The most widely prescribed medical therapy for sclerosing mesenteritis is tamoxifen (known to help prevent the recurrence of breast cancer), typically used in combination with prednisone, which has the effect of easing pain by settling inflammation or causing scars to regress.

Surgery to remove obstructions or growths is another option. The growth of masses is a common feature of SM. Masses frequently tether themselves to nearby bowel tissue, or retract and scar the delicate folds of the mesentery, making patients prone to bowel obstructions, which require surgery.

One of the more serious complications of SM is the growth of masses that encase the mesenteric artery. When this occurs special stents may need to be inserted to keep the artery open.

Finding her own way
Thus far, Carol's SM has been managed with medications. Following her diagnosis and initial treatment in 2005, she resumed her work as a nurse administrator despite pain that she describes as sometimes "excruciating."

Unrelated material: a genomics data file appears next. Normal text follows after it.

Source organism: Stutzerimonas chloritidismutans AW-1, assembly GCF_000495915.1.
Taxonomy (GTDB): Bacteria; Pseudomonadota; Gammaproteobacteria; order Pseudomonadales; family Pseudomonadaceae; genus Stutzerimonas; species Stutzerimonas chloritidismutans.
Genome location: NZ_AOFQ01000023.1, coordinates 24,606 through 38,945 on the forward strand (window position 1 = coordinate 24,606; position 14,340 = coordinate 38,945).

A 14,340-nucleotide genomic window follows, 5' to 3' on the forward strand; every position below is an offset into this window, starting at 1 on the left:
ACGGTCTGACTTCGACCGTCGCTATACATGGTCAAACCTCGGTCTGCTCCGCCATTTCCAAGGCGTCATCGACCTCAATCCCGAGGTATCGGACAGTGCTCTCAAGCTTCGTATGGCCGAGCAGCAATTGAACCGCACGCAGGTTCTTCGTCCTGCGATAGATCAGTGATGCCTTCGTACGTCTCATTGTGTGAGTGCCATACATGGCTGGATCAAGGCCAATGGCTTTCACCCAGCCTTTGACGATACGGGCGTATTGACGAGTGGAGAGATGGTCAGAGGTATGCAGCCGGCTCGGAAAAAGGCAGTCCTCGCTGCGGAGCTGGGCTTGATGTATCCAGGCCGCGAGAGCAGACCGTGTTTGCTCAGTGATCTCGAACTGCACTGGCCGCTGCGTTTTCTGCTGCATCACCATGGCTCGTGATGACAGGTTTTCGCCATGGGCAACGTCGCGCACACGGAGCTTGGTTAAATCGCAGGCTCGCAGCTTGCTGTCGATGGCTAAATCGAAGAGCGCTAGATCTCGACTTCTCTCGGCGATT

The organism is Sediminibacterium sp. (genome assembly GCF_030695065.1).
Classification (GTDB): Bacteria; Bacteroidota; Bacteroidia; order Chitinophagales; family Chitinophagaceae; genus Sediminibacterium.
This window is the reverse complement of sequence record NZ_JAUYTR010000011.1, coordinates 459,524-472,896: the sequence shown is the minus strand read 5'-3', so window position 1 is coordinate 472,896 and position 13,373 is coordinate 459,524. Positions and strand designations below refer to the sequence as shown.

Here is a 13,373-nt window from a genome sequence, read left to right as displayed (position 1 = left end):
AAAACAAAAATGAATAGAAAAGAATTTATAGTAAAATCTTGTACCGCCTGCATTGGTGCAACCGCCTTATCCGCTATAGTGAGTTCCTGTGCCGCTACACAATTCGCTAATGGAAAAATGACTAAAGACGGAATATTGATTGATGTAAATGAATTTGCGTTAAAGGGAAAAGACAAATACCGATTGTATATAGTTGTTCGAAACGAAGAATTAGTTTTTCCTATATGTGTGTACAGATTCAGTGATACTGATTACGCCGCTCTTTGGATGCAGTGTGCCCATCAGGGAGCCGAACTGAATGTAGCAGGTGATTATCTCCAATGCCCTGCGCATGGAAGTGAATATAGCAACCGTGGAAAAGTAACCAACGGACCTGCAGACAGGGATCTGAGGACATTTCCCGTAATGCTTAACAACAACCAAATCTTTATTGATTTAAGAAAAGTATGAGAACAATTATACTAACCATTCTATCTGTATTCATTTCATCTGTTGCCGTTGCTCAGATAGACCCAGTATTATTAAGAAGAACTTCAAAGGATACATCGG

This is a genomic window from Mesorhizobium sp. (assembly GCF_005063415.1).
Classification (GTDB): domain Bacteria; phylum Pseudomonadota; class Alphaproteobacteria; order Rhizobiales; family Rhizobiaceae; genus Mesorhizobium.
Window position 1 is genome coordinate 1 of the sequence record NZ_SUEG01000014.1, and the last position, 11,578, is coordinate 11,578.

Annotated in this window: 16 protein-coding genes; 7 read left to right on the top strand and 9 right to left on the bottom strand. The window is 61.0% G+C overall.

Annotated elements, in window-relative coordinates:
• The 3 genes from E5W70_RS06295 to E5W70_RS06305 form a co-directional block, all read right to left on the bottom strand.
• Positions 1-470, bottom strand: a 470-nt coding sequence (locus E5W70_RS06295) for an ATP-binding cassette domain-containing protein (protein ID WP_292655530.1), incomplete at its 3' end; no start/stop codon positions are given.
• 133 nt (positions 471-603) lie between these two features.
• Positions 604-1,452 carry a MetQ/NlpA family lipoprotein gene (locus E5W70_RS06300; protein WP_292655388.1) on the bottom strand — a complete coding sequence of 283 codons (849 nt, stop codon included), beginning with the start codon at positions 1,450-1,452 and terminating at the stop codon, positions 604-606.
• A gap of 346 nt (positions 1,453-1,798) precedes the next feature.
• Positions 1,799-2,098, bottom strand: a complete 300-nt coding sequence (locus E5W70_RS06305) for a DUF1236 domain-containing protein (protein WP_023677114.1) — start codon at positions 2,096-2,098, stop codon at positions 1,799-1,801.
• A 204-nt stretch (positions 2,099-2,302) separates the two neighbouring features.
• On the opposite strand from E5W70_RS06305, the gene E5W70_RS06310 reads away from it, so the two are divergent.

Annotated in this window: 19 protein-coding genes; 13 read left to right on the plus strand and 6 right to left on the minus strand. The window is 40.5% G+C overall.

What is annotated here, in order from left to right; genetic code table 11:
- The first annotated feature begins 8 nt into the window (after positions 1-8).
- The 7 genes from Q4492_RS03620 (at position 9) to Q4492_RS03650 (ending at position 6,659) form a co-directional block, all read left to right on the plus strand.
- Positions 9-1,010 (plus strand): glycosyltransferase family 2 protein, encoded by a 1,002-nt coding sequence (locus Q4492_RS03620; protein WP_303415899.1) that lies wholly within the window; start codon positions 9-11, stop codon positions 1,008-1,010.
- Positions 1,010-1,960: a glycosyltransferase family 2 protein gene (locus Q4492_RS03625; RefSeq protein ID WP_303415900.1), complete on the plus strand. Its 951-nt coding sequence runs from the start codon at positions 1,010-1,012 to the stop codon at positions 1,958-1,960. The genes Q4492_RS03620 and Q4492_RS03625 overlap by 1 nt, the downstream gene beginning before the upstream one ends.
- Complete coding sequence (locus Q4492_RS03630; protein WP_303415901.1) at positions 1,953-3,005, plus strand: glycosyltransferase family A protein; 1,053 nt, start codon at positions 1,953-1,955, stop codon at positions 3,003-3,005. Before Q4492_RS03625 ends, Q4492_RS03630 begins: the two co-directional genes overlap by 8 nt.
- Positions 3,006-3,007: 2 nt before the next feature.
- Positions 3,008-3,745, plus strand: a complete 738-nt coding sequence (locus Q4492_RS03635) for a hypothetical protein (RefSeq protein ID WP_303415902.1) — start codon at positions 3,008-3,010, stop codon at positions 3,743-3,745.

"Learning to manage your pain is crucial," says Carol. "My pain is mostly associated with digestion and fast food transit into my small intestine, usually within an hour after eating," she says.

To stave off pain, Carol has learned a new way of eating. "I eat two meals a day, in smaller portions, limiting myself to simple carbohydrates and avoiding fibrous foods. I take supplements to compensate for the nutrients I miss in vegetables and fruits.

"There's no one answer to how to change diet," says Dr. Pardi. "Patients learn to listen well to their own bodies and identify those foods that trigger discomfort."

"I live in spite of the disease"
Carol admits that her new way of eating has changed the experience of dining out, a mainstay of her social life. "You make adjustments that can only be made with the help of a support system," she insists. "You can't do it alone. I have a friend who I can call even in the middle of the night. I've learned I can live within certain limits and enjoy a good quality of life."